Aakriti said that people who are at the forefront of understanding, managing, and reporting on the global health crisis that has caused 15,000 deaths worldwide are more prone to mental health problems. She also pointed out that entrepreneurs – small and large – are also likely to be affected. “Many industries are facing a total drop in demand. Entrepreneurs and employees are concerned about how this will affect their markets and jobs,” she said. The therapist added that it could look bleak, “but we have to be there for each other.” “It is important to be more empathetic now than ever,” she said.

But India has not shown much enthusiasm for paying mental health costs. Not before and maybe not when a major health crisis is already looming.

In the 2019 financial year, the budget allocated to the National Mental Health Program (NMHP) was reduced from 50 billion rupees in the previous year to 40 billion rupees. This is 0.06 percent of the country’s health budget of 62,398 rupees. The funds actually spent were much lower – only around 5 billion rupees each over the years. The previous budget did not increase the allocation of psychiatric care.

While MHCA (Mental Healthcare Act) guarantees everyone affected access to mental health care, and treatment by government-operated or funded services has been advertised as an important step in destigmatizing mental illness, the resources are not available. According to a study by the Indian Journal of Psychiatry, the government’s conservative estimated annual costs for implementing the Mental Healthcare Act 2017 would be 94,073 rupees. However, actual current expenditure is not even a fraction of the number.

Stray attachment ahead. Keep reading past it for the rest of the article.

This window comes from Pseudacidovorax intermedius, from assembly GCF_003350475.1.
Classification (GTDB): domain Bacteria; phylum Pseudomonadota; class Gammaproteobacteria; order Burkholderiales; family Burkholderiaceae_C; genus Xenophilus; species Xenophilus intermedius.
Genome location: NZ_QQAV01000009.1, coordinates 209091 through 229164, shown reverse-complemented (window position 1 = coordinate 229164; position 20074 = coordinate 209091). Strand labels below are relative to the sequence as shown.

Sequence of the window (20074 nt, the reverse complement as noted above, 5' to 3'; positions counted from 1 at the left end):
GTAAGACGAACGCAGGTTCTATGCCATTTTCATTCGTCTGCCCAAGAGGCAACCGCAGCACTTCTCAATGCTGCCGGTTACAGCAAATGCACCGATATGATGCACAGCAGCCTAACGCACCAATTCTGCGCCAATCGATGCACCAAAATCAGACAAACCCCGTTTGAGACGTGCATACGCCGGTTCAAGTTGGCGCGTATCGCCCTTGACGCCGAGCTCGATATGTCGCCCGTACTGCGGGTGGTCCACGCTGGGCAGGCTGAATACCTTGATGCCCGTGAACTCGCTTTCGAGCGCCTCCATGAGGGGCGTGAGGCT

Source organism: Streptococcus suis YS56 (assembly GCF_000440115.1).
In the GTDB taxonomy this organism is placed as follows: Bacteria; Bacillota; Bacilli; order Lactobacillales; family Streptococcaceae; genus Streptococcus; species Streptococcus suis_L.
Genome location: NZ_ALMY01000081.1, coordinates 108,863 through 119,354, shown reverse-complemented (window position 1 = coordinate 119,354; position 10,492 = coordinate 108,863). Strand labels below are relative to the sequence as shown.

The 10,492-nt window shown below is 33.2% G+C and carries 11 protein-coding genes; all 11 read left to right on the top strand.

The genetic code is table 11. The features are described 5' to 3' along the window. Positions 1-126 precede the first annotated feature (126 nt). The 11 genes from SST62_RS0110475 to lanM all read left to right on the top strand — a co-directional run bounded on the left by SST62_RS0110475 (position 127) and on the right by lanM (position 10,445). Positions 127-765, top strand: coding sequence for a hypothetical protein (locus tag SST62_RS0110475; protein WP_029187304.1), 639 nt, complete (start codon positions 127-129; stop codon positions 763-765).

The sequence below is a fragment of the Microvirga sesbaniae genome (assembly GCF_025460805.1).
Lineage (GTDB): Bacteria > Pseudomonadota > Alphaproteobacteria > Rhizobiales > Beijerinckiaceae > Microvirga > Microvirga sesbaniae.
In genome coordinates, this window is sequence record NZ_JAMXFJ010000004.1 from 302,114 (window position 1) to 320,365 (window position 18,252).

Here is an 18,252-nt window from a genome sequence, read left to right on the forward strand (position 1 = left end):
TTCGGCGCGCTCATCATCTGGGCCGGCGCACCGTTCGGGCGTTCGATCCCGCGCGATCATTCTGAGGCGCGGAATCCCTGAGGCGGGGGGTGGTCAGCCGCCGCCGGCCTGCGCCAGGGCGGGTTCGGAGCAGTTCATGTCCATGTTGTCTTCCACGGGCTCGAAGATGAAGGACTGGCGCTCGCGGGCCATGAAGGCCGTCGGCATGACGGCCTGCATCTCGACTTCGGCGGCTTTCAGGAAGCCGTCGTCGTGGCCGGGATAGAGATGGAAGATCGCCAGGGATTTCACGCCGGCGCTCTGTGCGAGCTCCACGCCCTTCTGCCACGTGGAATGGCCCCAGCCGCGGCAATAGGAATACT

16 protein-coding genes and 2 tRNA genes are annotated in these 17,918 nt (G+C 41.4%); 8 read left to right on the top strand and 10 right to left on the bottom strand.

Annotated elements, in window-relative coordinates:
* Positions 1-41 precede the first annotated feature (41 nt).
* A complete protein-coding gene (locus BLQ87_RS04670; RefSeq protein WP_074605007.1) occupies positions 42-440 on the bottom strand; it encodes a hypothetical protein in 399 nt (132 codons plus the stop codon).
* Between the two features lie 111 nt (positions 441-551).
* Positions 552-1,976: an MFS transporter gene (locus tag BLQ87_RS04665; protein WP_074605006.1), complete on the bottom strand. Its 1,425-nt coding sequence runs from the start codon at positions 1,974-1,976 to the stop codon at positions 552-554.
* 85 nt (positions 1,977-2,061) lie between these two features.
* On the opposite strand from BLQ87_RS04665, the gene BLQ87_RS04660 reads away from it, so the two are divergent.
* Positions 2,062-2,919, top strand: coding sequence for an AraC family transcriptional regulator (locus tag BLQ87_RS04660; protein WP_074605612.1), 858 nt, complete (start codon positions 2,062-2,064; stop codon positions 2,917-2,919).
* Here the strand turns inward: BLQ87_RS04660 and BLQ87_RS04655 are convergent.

A medical journal in January estimated that India had 2.3 intensive care beds per 100,000 people. In the midst of a growing health crisis, the numbers paint a bleak future. With the public health system messed up, many view government measures with suspicion, which in turn leads to complications for health authorities. The biggest problem is the escape from quarantine facilities. In all of this, mental health takes a side note, but sits quietly and sometimes not so quietly.

“It’s a feeling of helplessness. The situation is so out of control,” said Shraddha. The disinfectants and disinfectants can keep the infection at bay, but it doesn’t change the feeling of insecurity.